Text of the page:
Keep tires out of direct sunlight to prevent premature wear.

Do your best to at least cover your motorcycle if parked outdoors. You’ll notice a tire that has been sitting outside for an extended time will lose its elasticity and become very stiff.

  • Stress

Mechanical stress caused by physical forces will speed up the wear on a tire.

Obviously, riding around on a tire will wear it faster than sitting on a shelf. However, one thing that most people don’t consider is that when the bike is parked, using a front and rear stand to get the bike off the ground is advised.

  • Time

Regardless of what measures are taken, the natural forces and chemical reactions will take their toll on your tires and eventually wear them down over time.

Use the tips listed above to properly store and maintain your tires to get the maximum lifespan out of your rubber.

What Are The Signs Of A Tire That Is Unsafe To Use?

When performing a safety check on your motorcycle, there are some notable items to look out for that should raise a red flag. These all aren’t related to age, but are worth noting in this thread.

  • Thread Depth

Motorcycle tread is measured in inches and as a general rule should not fall below 3/32″.

  • Cracking

Old motorcycle tires can start to crack on the surface as a result of overexposure to heat or light.

  • Damage

Road debris can cause a puncture or gouge which compromises the functionality of the tire.

  • Age

Although obvious at this point, it is worth adding age on this list of tire safety indicators.

  • Rating

The last topic to be discussed regarding tires is load and speed rating of motorcycle tires.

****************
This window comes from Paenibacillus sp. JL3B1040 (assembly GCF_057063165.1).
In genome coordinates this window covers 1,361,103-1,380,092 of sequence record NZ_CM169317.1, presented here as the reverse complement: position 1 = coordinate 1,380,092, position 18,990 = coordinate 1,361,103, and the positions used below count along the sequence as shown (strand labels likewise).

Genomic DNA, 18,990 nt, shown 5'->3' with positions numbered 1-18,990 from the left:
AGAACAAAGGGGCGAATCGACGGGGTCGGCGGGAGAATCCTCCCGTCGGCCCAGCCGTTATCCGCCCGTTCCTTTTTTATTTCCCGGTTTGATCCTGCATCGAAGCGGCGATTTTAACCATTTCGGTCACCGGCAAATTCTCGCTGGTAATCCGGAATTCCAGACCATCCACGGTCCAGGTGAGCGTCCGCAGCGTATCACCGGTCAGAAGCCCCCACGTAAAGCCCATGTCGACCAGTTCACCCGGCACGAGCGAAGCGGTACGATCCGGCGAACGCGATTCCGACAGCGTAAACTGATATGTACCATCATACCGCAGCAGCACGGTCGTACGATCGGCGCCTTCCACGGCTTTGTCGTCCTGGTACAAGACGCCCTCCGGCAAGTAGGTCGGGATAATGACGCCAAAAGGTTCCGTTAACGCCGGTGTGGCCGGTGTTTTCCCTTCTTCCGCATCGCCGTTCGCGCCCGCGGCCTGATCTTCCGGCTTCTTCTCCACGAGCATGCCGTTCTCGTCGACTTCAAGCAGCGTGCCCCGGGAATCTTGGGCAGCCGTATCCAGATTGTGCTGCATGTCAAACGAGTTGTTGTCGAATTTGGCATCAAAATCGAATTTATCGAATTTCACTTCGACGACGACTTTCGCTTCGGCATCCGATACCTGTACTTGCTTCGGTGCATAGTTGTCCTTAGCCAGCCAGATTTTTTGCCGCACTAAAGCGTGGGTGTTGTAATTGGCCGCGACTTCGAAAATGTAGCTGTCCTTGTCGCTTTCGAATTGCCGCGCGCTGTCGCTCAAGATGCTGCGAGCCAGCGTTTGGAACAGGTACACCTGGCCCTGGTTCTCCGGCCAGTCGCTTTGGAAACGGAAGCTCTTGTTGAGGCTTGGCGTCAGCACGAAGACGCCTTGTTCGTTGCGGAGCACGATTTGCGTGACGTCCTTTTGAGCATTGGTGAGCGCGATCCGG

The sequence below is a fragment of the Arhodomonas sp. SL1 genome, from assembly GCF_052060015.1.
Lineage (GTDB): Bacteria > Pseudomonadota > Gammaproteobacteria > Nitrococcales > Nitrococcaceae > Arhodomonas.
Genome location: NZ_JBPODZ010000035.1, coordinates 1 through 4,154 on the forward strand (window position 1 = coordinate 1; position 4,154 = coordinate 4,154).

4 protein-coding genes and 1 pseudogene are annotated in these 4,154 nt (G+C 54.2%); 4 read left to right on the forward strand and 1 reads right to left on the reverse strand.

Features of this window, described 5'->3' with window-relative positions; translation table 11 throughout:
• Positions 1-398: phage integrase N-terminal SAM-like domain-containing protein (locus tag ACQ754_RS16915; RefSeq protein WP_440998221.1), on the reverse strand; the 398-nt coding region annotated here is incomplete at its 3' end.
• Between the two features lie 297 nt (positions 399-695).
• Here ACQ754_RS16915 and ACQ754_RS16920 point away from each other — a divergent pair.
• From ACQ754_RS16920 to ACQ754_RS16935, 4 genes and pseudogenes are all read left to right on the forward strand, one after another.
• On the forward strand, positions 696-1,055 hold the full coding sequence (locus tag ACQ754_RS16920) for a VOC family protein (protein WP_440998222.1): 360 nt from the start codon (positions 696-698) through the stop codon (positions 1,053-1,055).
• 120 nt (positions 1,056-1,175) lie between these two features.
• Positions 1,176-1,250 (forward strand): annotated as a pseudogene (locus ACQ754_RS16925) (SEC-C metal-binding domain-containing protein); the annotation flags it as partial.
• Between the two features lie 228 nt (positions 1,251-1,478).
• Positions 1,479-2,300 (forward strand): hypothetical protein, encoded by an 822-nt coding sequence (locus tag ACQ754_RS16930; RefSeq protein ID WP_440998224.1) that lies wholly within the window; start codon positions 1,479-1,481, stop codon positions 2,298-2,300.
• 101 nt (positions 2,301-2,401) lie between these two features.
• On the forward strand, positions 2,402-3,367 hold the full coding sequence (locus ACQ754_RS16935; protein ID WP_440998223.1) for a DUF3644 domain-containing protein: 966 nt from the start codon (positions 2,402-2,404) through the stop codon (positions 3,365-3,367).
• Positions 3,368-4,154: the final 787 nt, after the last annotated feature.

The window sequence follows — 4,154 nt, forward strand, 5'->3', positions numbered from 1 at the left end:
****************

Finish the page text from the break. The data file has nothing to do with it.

Adjacent to the size stamp will be a load rating (numerical) and speed rating (alphabetical). These measurements are critical to assess two pieces of information:

  1. How much weight can these tires hold?
  2. How fast can I go on these tires?

Refer to the charts below to determine the rating of your tires. Then use good judgement and common sense to make a decision on usage.

Speed Rating IdentifierMaximum Speed (MPH)
Load Index IdentifierMaximum Weight (LBS)
Load Index IdentifierMaximum Weight (LBS)

These tables can provide you a reference for what tire should be installed on your bike. Obviously most people won’t be putting their fully loaded bike with rider on a scale, so use best judgement to look up your motorcycle curb weight, add fuel, add rider, add gear, and assess.

Too much weight can collapse the sidewall of your tire.

This wraps up the guide on tire age and hopefully provided you the necessary information to make a safe decision regarding your motorcycle tire setup.